The main protagonists of Sayonara Zetsubou Sensei and Great Teacher Onizuka are teachers who are both a little out of the ordinary and a little insane. If you like your anime teachers to have their own morals and slightly have a funny side as well, then check out Great Teacher Onizuka.
If you like Great Teacher Onizuka you will probably like Sayounara Zetsubo Sensei (or vice versa). Eventhough the ideas and plots vary they are relatable, both are teachers who unorthodox and highly irregular teaching method earn them notice through out their class. However GTO is a feel-good anime whereas Sayounara Zetsubo Sensei is not... But the teacher both have a habit of exaggerating everything Onizuka more positevly though.
When Hayate was young, Santa appeared in a dream and told him that if he worked hard, he’d be rewarded. Thus, with an unbreakable will, the unfortunate Hayate has struggled through life holding onto that belief. In the present, his parents are lazy and unemployed, forcing Hayate to work several jobs to pay the bills. As if things couldn’t get worse, Hayate’s parents then run away, leaving him with an enormous debt and loan sharks on his tail! Naturally, the best solution to find money fast is… to kidnap someone?! A girl named Nagi is the target, but due to an unfortunate miscommunication, she believes Hayate has proposed to her and falls for him hard. After Nagi paid off his debt, Hayate must now work as her butler in order to repay her; but first, he must adapt to her wacky world!
Hayate no Gotoku and Sayonara Zetsubou Sensei are both random comedies with lots of very good reference jokes (not only to anime series and japanese culture). HnG is much less obscure than SZS (in terms of echii), though it can sometimes be a bit disturbing as well. If you like good parodies you must watch those two anime.
P.S. Hayate no Gotoku holds one advantage over Sayonara Zetsubou Sensei : it does have a story. This way its not getting boring when you don't get the jokes.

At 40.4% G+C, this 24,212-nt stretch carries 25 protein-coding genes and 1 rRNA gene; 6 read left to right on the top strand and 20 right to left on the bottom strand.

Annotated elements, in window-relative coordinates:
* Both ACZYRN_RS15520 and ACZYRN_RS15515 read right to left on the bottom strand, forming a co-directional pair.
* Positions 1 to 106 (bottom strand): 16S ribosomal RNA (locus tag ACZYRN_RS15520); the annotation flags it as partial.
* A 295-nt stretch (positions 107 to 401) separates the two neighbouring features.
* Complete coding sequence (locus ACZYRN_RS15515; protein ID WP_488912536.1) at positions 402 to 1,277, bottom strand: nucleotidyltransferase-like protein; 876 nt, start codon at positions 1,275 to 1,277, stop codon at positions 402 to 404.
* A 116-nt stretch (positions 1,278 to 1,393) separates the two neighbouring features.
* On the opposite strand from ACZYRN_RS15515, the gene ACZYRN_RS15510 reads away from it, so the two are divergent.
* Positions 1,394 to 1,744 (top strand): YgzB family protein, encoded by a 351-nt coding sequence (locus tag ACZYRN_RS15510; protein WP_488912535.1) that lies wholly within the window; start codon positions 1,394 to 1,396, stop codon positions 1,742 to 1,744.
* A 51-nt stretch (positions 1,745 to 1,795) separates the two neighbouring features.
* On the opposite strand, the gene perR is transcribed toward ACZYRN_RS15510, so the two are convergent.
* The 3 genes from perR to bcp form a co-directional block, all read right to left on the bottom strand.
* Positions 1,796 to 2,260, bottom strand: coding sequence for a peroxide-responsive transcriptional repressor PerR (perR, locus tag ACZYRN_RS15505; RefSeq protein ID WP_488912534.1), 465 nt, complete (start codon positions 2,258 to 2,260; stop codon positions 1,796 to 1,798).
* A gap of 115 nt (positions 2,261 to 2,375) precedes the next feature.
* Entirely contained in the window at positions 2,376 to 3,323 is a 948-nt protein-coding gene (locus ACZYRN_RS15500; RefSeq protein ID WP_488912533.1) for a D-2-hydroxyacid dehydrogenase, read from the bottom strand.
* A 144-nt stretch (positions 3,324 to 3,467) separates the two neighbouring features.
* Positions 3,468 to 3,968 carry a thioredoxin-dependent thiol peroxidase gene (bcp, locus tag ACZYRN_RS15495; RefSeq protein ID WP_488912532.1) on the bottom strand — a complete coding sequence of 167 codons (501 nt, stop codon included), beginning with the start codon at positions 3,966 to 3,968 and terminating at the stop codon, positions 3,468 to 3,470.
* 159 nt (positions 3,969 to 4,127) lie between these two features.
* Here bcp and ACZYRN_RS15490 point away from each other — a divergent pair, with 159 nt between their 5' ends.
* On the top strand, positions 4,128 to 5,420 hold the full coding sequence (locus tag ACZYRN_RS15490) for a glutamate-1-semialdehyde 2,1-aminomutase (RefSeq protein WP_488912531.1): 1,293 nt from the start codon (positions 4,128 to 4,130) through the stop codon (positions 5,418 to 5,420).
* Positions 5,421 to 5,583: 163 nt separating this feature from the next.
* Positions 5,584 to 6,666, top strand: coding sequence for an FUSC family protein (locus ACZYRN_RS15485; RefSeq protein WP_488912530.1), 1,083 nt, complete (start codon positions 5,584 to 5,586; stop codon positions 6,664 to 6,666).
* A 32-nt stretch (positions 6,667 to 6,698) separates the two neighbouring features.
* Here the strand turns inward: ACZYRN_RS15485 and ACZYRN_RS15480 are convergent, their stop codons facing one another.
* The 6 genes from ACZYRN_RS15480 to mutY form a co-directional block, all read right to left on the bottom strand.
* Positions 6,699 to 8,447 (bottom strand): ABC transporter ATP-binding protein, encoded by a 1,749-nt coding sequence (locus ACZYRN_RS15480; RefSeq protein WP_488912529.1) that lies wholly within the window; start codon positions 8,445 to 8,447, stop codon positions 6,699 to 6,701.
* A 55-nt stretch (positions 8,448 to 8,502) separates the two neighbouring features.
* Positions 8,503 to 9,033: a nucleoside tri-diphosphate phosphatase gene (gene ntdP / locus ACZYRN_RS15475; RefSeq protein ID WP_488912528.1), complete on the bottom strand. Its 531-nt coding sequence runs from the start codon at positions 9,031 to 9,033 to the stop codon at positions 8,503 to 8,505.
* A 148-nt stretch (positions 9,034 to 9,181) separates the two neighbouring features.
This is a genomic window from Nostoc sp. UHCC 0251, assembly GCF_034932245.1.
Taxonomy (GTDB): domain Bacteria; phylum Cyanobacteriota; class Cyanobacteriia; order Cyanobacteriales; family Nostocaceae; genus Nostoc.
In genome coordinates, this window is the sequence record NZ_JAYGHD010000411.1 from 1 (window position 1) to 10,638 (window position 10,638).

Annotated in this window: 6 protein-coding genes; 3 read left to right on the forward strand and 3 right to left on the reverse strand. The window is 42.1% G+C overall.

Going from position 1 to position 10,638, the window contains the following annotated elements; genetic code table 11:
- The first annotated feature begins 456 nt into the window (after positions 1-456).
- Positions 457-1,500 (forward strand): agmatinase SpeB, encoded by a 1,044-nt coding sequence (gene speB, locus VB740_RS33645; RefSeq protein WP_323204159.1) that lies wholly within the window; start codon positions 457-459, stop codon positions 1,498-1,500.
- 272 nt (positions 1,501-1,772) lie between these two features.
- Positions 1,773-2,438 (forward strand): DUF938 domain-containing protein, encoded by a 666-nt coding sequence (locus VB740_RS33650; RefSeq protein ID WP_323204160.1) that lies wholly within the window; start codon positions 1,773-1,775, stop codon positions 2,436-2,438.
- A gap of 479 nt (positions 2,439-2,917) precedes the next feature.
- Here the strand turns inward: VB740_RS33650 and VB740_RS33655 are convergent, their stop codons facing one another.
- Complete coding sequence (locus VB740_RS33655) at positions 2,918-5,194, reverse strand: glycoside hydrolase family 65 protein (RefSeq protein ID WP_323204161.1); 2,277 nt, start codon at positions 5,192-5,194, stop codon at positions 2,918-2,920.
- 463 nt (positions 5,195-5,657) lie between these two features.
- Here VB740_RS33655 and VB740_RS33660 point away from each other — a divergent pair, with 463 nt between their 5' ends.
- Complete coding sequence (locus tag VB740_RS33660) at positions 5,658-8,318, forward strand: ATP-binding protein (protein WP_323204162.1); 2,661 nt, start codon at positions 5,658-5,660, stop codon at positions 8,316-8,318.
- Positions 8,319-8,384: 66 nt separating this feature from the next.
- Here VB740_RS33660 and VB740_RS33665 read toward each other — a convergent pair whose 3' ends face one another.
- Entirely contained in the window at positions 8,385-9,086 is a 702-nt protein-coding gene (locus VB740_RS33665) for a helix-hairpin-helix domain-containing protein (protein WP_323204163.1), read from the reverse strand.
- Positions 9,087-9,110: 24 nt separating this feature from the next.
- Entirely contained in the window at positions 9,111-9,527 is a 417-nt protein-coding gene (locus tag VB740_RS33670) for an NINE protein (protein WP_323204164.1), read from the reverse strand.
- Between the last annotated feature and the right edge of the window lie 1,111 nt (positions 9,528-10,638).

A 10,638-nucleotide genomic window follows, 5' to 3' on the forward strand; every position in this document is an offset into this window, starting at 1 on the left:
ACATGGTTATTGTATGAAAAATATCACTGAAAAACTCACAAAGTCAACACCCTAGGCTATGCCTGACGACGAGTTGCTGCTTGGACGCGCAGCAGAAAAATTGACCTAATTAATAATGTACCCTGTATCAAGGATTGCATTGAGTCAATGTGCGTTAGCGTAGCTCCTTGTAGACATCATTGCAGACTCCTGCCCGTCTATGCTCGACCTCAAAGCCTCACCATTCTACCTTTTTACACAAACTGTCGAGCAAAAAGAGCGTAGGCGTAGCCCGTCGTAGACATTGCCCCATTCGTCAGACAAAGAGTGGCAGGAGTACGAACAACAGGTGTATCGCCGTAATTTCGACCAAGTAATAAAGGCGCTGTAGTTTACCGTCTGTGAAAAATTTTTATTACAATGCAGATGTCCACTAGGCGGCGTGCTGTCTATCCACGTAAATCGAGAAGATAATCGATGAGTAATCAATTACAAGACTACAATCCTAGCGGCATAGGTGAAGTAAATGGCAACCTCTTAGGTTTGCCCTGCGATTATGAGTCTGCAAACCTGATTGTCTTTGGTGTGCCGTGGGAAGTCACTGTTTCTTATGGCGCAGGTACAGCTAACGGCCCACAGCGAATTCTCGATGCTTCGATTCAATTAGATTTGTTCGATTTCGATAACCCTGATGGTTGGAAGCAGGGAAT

Both are anime with lots and lots of inside jokes and references. The fourth wall gets broken most of the time. Hayate no Gotoku does have a more light-hearted feel. Or should I rather say that they sometimes present dark subjects in a more positive light, while Sayonara Zetsubou Sensei tend to portray trivial matter more negatively. Either way, if you are a fan of random humour and (obscure) shout-outs, these two series will likely be your cup of tea.
Humanity has declined over time, leading to shortages in goods and the beginning of a bizarre relationship between humans and whimsical, sweets-loving fairies. Certain mediators help bridge the gap between the two species, as the magical, surprisingly-technological fairies are known to create various items the townsfolk need, albeit at oft-questionable quality levels. One such mediator, along with her faithful silent assistant, adorable fairy Nakata and frenemies such as yaoi-loving Y, will navigate her eventful daily life, whether it's investigating a strange factory or trying to escape the pages of a comic book.
Both have a plot that may seem wrong in so many ways. None of them got any actually plot pattern and most of it is based on somewhat random events. They are both charming in the ways of unexpectedly cute, completely insane, surprisingly atmospheric and insanely fun to watch. Characters are in both cases are bunch of parody freaks (mostly in Sayonara, though HHD is not innocent…), they are interesting, mad but still quite developed in ways one might not imagine possible. Both anime are mostly from the protagonists view, SZS is more of parody/satiric/despair point of view while ironic/sarcastic in HHD. While SZS is more about characters and their relations, HHD goes around situations and some sort of actual plot (though plot is a strong word in this case). Both have episodic nature but can sometimes pull off something that could be called an arc, hardly. Thing that mostly made me recommend this is the fact that both have such unique animations, and pretty good ones, but most important they have style.
These shows are both dark humour series in outlandish or even nonsensical settings that use their premise to comment on human and Japanese culture in tongue-in-cheek fashion.